Friday, September 1, 2017

A Teacher Who Changed My Life

Actually, it's not really changing a person's life-- you can't change what hasn't happened yet. But "A Teacher Who Dramatically Affected the Trajectory of My Life" is too long for a headline.

The teacher was my elementary music teacher, Miss Gause, who affected my life in two huge ways.

First, she walked back to where the boys sat in the corner and droned away in monotone, and she harassed us into trying to match pitch. It was not the cool thing to do, but it got me to actually listen to what was going on. In those days, we took a music aptitude test-- a listening test-- in fourth and fifth grade, and that test either earned us a recommendation to start an instrument, or it didn't. In fourth grade, I flunked the test. In fifth grade I passed. The difference was Miss Gause. It is impossible to imagine what my life would have been like if I had not played an instrument. Most of my important friendships, both marriages, everything I've learned and applied about performance, the vast part of my community involvement-- all of those flowed from playing an instrument and being involved in music. If Miss Gause had ignored us and let us drone on, my life would look completely different today.

For the second moment of impact-- well, as shocking as this may be, when I was ten years old, I could be a bit of an asshat. One day I sat in the back of the room and entertained a few people with my hilarious imitation of Miss Gause's directing technique. For that, I received a paddling (it was the mid sixties). None of that affected me a great deal (other than realizing I would have to be a sneakier asshat better person). Here's what made an impression that I still carry with me today. Miss Gause caught me, yelled at me, and paddled me, wit what I remember as a fair amount of fury.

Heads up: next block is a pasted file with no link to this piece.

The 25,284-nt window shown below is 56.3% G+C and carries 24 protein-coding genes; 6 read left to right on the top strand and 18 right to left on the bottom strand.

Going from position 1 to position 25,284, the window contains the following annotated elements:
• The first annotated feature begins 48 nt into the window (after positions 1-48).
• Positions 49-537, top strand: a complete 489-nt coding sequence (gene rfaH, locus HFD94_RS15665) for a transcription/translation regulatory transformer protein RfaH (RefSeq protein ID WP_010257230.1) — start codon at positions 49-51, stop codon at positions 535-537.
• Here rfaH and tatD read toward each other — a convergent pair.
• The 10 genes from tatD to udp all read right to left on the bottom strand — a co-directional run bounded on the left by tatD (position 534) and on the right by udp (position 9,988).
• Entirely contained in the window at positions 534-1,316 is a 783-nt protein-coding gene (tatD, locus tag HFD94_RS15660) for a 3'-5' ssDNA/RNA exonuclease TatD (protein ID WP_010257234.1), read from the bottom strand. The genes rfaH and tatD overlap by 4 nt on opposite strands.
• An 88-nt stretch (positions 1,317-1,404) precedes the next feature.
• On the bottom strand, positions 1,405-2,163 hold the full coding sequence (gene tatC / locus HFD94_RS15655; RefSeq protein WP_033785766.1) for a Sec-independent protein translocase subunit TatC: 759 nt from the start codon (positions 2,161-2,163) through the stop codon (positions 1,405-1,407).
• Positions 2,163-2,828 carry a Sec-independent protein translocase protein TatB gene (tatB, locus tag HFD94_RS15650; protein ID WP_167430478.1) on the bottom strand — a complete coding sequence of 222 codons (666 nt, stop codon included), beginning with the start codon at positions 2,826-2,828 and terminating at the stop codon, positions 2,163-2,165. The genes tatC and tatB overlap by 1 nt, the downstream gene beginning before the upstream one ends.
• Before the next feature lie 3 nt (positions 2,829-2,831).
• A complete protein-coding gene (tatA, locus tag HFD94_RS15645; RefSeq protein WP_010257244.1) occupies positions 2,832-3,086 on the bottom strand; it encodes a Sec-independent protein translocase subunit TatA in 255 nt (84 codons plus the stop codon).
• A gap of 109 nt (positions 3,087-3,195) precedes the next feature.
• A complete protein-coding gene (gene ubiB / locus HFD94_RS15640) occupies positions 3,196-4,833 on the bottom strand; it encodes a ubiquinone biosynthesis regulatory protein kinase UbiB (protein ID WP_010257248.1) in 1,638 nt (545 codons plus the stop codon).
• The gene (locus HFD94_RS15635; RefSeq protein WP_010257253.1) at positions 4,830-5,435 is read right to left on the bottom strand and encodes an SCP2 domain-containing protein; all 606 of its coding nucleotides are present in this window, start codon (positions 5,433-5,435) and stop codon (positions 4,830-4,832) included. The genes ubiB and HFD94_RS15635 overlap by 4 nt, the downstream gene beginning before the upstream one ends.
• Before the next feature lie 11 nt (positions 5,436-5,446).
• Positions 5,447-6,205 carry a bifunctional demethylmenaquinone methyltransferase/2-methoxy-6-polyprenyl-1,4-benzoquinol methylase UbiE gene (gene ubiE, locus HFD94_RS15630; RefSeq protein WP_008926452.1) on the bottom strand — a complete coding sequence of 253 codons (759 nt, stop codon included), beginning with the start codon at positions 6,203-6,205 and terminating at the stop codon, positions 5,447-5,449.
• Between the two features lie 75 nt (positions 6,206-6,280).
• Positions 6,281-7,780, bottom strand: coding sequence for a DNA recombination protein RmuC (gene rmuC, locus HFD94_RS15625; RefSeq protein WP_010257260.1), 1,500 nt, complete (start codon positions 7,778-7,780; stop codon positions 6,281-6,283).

And then the business was done. She never brought it up again, she never threw it in my face, she never started treating me as if I were a Terrible Child, and she even let me have plum jobs like helping host the sixth grade talent show. This was a mind-blowing revelation-- that you could get in trouble for something, pay a penalty, and then continue on with a blank slate. I've tried never to forget that-- once a student screws up, I try to deal with it and then let it go.

I think of that incident more often these days. How would my infraction be handled by a modern school? My misbehavior would be entered into some digital behavior file, to settle in next to the time I got out of line on the way to water fountain and my sassy mouth in first grade and that time I punched my mom in the bladder when I was a fetus. In many schools, there is no over-done-moving on for students because members of the Cult of Data believe that if we can just track every bit of information about every notable (or even non-notable) action performed by the young human, we can better mold them and sculpt them and modify them into the person we think they should be. So we'll just keep accumulating more and more data in our Eternal Permanent Cyber-record as we travel the cradle-to-career pipeline, until we find ourselves facing a potential employer who says, "Well, the software suggests that based one some misbehavior when you were ten, you might be a bad risk for our corporate operations."